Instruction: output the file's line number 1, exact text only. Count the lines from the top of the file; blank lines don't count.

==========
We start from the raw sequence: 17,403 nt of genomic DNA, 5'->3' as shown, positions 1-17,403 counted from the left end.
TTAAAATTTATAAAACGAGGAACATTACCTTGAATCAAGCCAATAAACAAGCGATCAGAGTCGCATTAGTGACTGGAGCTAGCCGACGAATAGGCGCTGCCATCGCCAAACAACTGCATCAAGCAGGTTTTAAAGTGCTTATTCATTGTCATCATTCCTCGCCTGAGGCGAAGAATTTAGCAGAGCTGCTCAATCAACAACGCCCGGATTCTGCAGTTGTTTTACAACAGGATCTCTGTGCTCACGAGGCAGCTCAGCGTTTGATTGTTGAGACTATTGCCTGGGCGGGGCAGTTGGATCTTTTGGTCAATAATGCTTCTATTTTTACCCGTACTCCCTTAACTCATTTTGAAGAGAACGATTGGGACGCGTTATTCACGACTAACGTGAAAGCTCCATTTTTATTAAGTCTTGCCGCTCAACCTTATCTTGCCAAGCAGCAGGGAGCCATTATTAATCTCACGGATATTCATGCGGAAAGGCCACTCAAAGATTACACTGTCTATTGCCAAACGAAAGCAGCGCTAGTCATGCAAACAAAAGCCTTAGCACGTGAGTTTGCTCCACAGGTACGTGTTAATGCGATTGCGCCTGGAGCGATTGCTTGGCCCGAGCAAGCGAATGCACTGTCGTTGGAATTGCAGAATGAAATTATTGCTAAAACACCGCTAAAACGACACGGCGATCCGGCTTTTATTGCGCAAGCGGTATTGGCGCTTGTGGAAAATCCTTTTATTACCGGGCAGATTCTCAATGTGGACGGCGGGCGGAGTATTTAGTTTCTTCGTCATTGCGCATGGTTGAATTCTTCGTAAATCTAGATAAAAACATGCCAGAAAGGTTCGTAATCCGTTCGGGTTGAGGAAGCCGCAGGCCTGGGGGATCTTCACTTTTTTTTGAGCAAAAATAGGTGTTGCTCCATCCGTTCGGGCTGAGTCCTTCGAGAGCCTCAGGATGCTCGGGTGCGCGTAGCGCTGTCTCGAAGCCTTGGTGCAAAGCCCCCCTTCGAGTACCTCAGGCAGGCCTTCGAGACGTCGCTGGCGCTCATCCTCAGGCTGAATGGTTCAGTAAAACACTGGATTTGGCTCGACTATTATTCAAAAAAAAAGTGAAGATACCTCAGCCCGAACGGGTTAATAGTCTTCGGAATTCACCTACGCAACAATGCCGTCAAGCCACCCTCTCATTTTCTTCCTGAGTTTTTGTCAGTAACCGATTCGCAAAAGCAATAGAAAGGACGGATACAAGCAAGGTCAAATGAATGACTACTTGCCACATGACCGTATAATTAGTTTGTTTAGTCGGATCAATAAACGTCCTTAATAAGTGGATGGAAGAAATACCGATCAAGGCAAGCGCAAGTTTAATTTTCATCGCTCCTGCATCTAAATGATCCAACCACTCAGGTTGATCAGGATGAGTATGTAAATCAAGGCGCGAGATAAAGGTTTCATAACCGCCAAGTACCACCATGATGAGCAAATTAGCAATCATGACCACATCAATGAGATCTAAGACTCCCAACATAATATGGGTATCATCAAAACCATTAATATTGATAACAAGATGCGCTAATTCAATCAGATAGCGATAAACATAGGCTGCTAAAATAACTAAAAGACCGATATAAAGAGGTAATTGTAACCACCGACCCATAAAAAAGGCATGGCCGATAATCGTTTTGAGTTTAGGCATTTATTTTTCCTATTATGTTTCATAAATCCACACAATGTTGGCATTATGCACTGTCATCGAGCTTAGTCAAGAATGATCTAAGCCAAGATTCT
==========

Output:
We start from the raw sequence: 17,403 nt of genomic DNA, 5'->3' as shown, positions 1-17,403 counted from the left end.